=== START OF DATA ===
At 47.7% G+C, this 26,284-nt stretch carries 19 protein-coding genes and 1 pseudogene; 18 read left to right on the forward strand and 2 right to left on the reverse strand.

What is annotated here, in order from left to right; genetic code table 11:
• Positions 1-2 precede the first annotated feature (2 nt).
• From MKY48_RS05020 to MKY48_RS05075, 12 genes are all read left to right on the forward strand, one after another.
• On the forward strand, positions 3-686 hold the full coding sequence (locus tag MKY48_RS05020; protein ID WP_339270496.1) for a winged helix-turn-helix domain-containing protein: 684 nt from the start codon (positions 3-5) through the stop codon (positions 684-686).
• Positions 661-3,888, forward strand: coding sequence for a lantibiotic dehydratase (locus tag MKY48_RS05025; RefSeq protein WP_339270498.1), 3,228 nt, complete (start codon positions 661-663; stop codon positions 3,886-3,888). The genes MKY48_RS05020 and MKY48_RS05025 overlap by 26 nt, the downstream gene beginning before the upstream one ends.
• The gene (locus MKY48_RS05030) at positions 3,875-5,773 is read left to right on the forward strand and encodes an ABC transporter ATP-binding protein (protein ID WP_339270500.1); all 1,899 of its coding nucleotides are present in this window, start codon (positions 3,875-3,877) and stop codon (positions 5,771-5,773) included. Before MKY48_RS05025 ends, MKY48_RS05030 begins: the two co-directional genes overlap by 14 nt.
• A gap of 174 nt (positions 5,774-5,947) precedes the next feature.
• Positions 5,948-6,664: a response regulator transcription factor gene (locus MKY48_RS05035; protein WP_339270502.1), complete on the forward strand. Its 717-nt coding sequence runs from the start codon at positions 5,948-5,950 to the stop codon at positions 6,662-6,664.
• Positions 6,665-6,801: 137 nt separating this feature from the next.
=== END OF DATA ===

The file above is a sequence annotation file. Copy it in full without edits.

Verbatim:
At 47.7% G+C, this 26,284-nt stretch carries 19 protein-coding genes and 1 pseudogene; 18 read left to right on the forward strand and 2 right to left on the reverse strand.

What is annotated here, in order from left to right; genetic code table 11:
• Positions 1-2 precede the first annotated feature (2 nt).
• From MKY48_RS05020 to MKY48_RS05075, 12 genes are all read left to right on the forward strand, one after another.
• On the forward strand, positions 3-686 hold the full coding sequence (locus tag MKY48_RS05020; protein ID WP_339270496.1) for a winged helix-turn-helix domain-containing protein: 684 nt from the start codon (positions 3-5) through the stop codon (positions 684-686).
• Positions 661-3,888, forward strand: coding sequence for a lantibiotic dehydratase (locus tag MKY48_RS05025; RefSeq protein WP_339270498.1), 3,228 nt, complete (start codon positions 661-663; stop codon positions 3,886-3,888). The genes MKY48_RS05020 and MKY48_RS05025 overlap by 26 nt, the downstream gene beginning before the upstream one ends.
• The gene (locus MKY48_RS05030) at positions 3,875-5,773 is read left to right on the forward strand and encodes an ABC transporter ATP-binding protein (protein ID WP_339270500.1); all 1,899 of its coding nucleotides are present in this window, start codon (positions 3,875-3,877) and stop codon (positions 5,771-5,773) included. Before MKY48_RS05025 ends, MKY48_RS05030 begins: the two co-directional genes overlap by 14 nt.
• A gap of 174 nt (positions 5,774-5,947) precedes the next feature.
• Positions 5,948-6,664: a response regulator transcription factor gene (locus MKY48_RS05035; protein WP_339270502.1), complete on the forward strand. Its 717-nt coding sequence runs from the start codon at positions 5,948-5,950 to the stop codon at positions 6,662-6,664.
• Positions 6,665-6,801: 137 nt separating this feature from the next.